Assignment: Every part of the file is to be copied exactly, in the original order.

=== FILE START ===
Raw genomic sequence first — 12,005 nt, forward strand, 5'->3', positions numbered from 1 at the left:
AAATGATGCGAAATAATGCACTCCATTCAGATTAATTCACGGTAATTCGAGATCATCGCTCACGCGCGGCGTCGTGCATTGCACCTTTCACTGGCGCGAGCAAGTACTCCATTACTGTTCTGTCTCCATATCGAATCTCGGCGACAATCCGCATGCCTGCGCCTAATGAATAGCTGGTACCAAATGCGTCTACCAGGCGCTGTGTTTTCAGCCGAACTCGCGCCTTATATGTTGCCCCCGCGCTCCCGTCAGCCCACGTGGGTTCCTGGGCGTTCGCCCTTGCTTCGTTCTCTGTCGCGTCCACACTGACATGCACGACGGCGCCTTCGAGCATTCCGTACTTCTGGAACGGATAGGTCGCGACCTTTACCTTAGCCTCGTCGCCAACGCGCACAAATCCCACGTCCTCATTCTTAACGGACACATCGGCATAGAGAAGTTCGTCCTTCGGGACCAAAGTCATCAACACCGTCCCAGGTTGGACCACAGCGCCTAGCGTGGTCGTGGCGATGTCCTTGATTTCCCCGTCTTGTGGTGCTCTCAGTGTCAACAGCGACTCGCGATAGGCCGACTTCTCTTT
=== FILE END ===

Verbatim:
Raw genomic sequence first — 12,005 nt, forward strand, 5'->3', positions numbered from 1 at the left:
AAATGATGCGAAATAATGCACTCCATTCAGATTAATTCACGGTAATTCGAGATCATCGCTCACGCGCGGCGTCGTGCATTGCACCTTTCACTGGCGCGAGCAAGTACTCCATTACTGTTCTGTCTCCATATCGAATCTCGGCGACAATCCGCATGCCTGCGCCTAATGAATAGCTGGTACCAAATGCGTCTACCAGGCGCTGTGTTTTCAGCCGAACTCGCGCCTTATATGTTGCCCCCGCGCTCCCGTCAGCCCACGTGGGTTCCTGGGCGTTCGCCCTTGCTTCGTTCTCTGTCGCGTCCACACTGACATGCACGACGGCGCCTTCGAGCATTCCGTACTTCTGGAACGGATAGGTCGCGACCTTTACCTTAGCCTCGTCGCCAACGCGCACAAATCCCACGTCCTCATTCTTAACGGACACATCGGCATAGAGAAGTTCGTCCTTCGGGACCAAAGTCATCAACACCGTCCCAGGTTGGACCACAGCGCCTAGCGTGGTCGTGGCGATGTCCTTGATTTCCCCGTCTTGTGGTGCTCTCAGTGTCAACAGCGACTCGCGATAGGCCGACTTCTCTTT